Obedience depends on listening, for the word obey in Latin is closely associated with the word to hear. You are called to be attentive to the interior movements of the Spirit, to hear how the Spirit is leading you. However your hearing has to be confirmed and your sending is done through human mediation, through your superiors. In obedience you do not put your personal interests and ambition to the fore. Instead your obedience reflects that of Christ, one of humility and service: “I came not to do my own will… I came to serve and not to be served.” I have a Jesuit friend who reminds our younger Jesuits that he did not enter the Jesuits to do what he wanted to do. He would have found another way of life, it he wanted to fulfil his own ambitions. Pope Francis warns religious not to use others ‘as trampolines to get ahead’! That would be a contradiction to the vow of obedience.
Poverty is ultimately meant to lead you to trust in the Providence of God. Poverty reminds us of our emptiness before God. It reminds us that the Kingdom is God’s work. We are not the ones who build the Kingdom of God; the Kingdom is brought about by God’s grace. Therefore we don’t put our reliance on what we have; we don’t make material things into idols; we don’t create our kingdoms. But we make ourselves available in solidarity, sharing, charity with and for others, especially the poor. Pope Francis says the vow of poverty cannot be theoretical poverty, for theoretical poverty is of no use. Rather poverty is “learned by touching the flesh of the poor Christ” in the humble, the outcast, the sick, children.
The vow of Chastity allows you to be a gift to God and others without clinging. Lived honestly and maturely, chastity becomes a sign of the Kingdom of God. However, mature chastity should be characterized by tenderness and compassion and mercy. Chastity should not do away with your humanity. Although chaste, you are still called to be fruitful. Chastity must be fruitful, as Jesus says: “I want you to bear fruit.” But it is like the fruitfulness of Mary who was both virgin and mother, bringing forth Christ to others. Pope Francis said: “The consecrated woman is ‘mother’; she must be a mother and not a ‘spinster’.”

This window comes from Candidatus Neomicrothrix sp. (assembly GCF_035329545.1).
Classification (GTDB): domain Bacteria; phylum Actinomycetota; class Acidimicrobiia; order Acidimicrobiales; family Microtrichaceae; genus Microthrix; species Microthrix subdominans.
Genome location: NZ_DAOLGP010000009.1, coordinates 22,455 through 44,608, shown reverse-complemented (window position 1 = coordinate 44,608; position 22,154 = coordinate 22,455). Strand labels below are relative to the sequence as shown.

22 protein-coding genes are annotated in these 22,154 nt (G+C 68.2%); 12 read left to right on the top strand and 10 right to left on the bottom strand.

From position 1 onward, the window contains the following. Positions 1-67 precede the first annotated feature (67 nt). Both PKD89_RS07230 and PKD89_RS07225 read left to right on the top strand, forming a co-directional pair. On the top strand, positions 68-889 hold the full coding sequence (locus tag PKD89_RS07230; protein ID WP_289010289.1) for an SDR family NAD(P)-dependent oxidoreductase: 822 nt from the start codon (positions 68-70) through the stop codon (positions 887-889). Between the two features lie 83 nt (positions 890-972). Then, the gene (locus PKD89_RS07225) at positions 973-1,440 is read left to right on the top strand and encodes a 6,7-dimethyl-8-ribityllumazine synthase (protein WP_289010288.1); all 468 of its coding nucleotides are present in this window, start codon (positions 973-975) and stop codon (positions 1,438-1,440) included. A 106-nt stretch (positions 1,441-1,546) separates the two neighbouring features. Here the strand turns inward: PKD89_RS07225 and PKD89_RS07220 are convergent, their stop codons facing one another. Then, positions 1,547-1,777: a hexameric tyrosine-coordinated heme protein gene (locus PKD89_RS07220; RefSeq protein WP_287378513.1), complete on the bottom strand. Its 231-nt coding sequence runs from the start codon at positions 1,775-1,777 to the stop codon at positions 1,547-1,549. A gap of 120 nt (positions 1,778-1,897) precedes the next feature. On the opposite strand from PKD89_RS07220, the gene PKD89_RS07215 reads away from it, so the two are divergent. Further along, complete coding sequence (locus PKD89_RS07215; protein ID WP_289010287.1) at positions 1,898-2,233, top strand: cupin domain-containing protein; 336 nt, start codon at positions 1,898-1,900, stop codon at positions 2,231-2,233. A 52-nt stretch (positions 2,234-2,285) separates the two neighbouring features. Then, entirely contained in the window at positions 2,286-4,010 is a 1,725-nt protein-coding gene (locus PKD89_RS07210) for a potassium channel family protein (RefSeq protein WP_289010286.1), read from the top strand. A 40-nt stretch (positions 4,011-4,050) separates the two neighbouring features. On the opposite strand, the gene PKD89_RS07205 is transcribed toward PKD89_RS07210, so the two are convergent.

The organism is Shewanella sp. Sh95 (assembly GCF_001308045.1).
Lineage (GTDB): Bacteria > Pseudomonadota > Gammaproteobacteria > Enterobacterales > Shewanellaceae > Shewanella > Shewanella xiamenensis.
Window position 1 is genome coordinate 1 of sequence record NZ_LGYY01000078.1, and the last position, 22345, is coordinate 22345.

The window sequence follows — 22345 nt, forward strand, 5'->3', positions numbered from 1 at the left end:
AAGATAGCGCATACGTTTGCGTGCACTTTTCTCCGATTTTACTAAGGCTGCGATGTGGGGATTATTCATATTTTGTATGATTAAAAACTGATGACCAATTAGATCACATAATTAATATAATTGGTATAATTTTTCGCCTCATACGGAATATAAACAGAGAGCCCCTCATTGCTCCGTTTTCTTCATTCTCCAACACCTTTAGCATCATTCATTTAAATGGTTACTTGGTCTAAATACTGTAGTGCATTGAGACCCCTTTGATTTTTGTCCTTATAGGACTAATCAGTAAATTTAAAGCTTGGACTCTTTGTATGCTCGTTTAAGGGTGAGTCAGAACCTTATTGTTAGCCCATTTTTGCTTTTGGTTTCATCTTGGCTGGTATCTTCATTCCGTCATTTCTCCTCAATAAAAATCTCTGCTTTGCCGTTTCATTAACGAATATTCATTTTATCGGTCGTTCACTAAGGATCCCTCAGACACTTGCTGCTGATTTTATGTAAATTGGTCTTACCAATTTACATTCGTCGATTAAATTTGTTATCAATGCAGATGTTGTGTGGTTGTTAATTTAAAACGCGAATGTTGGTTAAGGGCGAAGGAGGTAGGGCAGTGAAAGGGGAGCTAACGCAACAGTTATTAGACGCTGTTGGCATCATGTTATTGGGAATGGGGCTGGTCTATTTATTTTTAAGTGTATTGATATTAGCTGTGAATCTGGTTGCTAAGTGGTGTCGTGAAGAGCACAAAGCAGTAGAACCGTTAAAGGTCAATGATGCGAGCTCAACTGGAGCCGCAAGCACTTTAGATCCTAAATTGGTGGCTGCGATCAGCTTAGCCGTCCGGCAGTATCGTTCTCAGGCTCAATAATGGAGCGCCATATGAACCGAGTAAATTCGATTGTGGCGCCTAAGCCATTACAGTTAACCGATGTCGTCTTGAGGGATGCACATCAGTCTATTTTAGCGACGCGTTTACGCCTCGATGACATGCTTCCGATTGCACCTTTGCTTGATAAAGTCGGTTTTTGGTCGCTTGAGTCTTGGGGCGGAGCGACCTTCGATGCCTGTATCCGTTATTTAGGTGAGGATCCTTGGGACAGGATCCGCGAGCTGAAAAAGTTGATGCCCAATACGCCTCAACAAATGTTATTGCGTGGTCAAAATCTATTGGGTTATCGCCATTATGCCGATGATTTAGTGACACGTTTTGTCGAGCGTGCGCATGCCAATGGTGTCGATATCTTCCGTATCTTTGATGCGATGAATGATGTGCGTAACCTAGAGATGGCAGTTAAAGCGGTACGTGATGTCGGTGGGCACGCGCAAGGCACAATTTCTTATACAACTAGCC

In his address to the superior generals Pope Francis does not speak of community, but obviously community is essential for religious life. You are joining a community today. The community can be a source of support and strength for you to live your vocation, to observe your vows and carry out your mission. You need to receive support but you are also called to give support. Jesus says in the Gospel, “Love one another as I have loved you… By this way will people know you are my disciples.” Community should bear witness that we are disciples of Jesus.
Pope Francis ended his address inviting the Sisters to be joyful because it is beautiful to follow Christ. Christ’s wants those who follow him to be full of joy. “I have told you this so that my joy may be in you and your joy be complete.” We are entrusted with Christ’s joy. What a beautiful gift! The Holy Father also invited the Sisters to be joyful because it is beautiful to be a living icon of Mary, virgin and mother.
Sr. Cleopatra, here are two reasons to be joyful. Be joyful because it is beautiful to follow Christ. Be joyful because you are a living image of Holy Mary.
For photos click HERE.